By Bana Kalash Kobrosly, president of the Rotary Club of Saida, Lebanon
On 20 November, the Sea Castle in Saida, Lebanon, an important archeological site, was dramatically illuminated with the End Polio Now message.
The polio awareness program has been one of the most important humanitarian initiatives for Rotary clubs around the world for more than a quarter century now. For the second year in a row, Rotarians in Lebanon have played a part in helping build awareness around the need to eradicate this crippling disease. Continue reading
John H.G. Soe at the 2012 RI Convention in Bangkok, Thailand.
By John H.G. Soe, a polio survivor and member of Rotary Club of Jakarta Sentral, Indonesia
At the age of four months, I was stricken with polio. My parents, due to their superstitions and lack of understanding, abandoned me to the nuns of a Catholic orphanage in Medan, Indonesia. It was a huge orphanage of 200 children, and I remember listening to the bells and sounds of prayers.
On school holidays, relatives would come and pick up many of the children, but not me. I was always left alone. I had never been cuddled or carried on someone’s lap. I had never known my parents, but only the gentle kindness of the nuns. I was starving for the warmth of family love. Continue reading
By Laura Blizzard, assistant governor of District 7000 and a member of the Rotary Club of Santurce, Puerto Rico
I met Maria while assisting with the End Polio Now lighting of the capitol in San Juan on 23 February, 2011. My telephone number was published in a local newspaper article about Rotary’s polio eradication efforts, and she called to offer her support and help. She said she understood better than many the importance of these efforts. I asked her how. This is her story:
My name is Maria L. Diaz Vargas. I am a polio survivor. I contracted the virus in 1964 when I was three years old. Continue reading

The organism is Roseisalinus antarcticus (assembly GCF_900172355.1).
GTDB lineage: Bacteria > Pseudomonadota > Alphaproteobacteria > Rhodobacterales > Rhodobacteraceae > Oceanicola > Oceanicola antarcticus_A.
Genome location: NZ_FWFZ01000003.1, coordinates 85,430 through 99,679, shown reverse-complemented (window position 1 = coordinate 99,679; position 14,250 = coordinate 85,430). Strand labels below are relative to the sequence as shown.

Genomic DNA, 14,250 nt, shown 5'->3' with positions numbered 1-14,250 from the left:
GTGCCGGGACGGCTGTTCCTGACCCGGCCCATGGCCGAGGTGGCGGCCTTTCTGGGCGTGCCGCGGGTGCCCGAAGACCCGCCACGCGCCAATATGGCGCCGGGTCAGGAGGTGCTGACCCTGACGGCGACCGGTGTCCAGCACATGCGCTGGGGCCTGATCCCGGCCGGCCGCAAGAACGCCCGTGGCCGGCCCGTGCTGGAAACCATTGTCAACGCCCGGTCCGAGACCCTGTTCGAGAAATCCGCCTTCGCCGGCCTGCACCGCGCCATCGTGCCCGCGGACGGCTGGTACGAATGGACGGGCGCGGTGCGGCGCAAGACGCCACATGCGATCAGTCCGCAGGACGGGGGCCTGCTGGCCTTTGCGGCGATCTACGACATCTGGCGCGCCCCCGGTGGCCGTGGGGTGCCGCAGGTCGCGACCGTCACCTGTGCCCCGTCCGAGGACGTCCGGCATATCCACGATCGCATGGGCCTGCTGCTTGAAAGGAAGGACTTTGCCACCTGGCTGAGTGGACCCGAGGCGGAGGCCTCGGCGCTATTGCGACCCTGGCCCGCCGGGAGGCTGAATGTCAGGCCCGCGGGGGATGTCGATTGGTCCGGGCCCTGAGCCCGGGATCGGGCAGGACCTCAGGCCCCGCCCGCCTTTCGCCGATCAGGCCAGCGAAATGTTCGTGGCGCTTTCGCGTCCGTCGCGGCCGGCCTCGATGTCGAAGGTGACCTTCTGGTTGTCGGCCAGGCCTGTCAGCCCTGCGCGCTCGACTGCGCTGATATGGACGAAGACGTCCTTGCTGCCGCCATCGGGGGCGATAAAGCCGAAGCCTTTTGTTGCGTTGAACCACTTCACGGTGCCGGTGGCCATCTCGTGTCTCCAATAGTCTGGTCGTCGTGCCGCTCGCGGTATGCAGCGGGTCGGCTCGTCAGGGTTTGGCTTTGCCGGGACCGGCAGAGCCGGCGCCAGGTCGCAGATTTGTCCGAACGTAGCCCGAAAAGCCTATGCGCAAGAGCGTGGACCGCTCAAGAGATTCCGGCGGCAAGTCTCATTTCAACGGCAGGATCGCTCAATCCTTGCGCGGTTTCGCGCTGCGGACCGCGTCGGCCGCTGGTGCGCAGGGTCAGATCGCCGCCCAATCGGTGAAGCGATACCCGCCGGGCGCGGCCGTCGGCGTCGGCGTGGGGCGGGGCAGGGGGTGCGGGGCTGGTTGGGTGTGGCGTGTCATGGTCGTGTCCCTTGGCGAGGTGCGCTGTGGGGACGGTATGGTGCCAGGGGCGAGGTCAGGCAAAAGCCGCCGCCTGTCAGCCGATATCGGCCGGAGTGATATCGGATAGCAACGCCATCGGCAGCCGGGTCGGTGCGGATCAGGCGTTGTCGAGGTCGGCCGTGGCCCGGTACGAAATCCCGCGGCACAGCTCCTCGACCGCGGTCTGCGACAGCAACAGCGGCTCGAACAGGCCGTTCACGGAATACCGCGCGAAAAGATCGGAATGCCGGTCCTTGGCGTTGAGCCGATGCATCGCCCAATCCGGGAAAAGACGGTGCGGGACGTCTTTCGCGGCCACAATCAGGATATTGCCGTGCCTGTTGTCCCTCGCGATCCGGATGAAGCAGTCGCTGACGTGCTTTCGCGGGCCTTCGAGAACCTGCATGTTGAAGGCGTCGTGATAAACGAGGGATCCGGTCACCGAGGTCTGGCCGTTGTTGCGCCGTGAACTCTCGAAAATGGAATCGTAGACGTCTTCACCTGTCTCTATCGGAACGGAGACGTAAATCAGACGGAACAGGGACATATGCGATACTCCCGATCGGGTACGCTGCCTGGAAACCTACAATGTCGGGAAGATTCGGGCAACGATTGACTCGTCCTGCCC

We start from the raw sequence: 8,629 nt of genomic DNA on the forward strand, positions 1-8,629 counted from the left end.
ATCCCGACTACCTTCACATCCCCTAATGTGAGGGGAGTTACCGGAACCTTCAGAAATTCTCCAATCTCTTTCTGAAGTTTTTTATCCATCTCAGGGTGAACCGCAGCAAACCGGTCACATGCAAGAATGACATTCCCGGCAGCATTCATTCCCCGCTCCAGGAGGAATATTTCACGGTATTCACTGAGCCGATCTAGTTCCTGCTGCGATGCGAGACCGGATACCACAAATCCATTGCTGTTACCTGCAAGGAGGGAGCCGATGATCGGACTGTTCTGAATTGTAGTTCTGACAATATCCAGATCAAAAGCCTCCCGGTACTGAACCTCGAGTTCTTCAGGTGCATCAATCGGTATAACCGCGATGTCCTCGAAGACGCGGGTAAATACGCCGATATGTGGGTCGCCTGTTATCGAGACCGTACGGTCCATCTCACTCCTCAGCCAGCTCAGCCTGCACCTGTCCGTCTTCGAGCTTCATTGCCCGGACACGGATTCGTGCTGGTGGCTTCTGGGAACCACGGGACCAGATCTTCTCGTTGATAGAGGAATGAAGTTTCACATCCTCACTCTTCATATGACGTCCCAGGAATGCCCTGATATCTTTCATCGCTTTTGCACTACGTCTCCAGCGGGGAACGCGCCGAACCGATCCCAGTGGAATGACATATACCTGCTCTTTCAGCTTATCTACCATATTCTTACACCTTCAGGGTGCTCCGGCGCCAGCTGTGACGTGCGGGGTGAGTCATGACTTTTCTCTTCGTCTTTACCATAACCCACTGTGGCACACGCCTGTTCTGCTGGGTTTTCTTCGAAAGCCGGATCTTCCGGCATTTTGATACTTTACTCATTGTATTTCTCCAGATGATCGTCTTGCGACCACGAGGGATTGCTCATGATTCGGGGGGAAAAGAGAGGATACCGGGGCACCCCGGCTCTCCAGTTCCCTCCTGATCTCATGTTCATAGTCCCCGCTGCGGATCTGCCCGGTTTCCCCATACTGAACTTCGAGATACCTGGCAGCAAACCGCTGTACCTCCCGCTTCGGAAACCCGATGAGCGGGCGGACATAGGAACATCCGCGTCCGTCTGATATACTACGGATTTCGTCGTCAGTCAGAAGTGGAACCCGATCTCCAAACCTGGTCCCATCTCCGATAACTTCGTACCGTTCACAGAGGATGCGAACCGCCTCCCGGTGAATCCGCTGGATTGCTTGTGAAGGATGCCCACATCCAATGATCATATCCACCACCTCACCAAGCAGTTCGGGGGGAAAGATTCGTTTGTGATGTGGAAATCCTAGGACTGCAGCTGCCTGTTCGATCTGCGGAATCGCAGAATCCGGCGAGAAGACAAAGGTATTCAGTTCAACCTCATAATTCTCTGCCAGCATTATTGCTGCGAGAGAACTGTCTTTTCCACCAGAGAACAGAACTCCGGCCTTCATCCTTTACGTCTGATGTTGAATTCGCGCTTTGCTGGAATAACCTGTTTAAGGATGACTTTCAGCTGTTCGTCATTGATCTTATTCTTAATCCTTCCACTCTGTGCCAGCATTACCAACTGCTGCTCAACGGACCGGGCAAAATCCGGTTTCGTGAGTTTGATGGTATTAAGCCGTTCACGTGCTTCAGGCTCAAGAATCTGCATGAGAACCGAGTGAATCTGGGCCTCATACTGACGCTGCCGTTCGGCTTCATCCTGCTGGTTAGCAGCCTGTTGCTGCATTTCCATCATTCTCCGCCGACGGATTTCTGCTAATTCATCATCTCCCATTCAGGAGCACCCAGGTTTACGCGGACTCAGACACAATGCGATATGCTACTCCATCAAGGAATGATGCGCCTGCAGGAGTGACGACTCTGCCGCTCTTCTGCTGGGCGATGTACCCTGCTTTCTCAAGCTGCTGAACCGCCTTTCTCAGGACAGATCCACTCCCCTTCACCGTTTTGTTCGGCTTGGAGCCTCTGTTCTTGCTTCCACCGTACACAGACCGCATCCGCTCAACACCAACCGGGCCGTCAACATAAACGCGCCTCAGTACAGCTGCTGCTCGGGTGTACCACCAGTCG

By Kurt Sipolski, freelance writer and resident of Palm Desert, California, USA
As World Polio Day approaches 24 October, I would bet most Americans thinking about polio have a hazy recollection of a long-dead U.S. president in a wheelchair, or else they have images of a more recent portrayal of a polio survivor such as the one in the new movie, The Sessions.
But for survivors like me, and for all the Rotarians and their polio eradication partners battling to finally eradicate the disease from the world, the day is a time for memory and unity. Continue reading
John Nanni at the UN General Assembly special session to “Unite Against Polio” 27 September.
By John Nanni, a member of the Rotary Club of Hamilton Township, New Jersey, USA
As a polio survivor who was paralyzed from my neck down for six months, and as a Rotarian, I had the honor of being a part of the Rotary PolioPlus delegation to the UN General Assembly special session to “Unite Against Polio” on 27 September.
My day started early – I was so excited and nervous I couldn’t sleep. I was worried about being a good representative of our club and of the more than 20 million polio survivors. Continue reading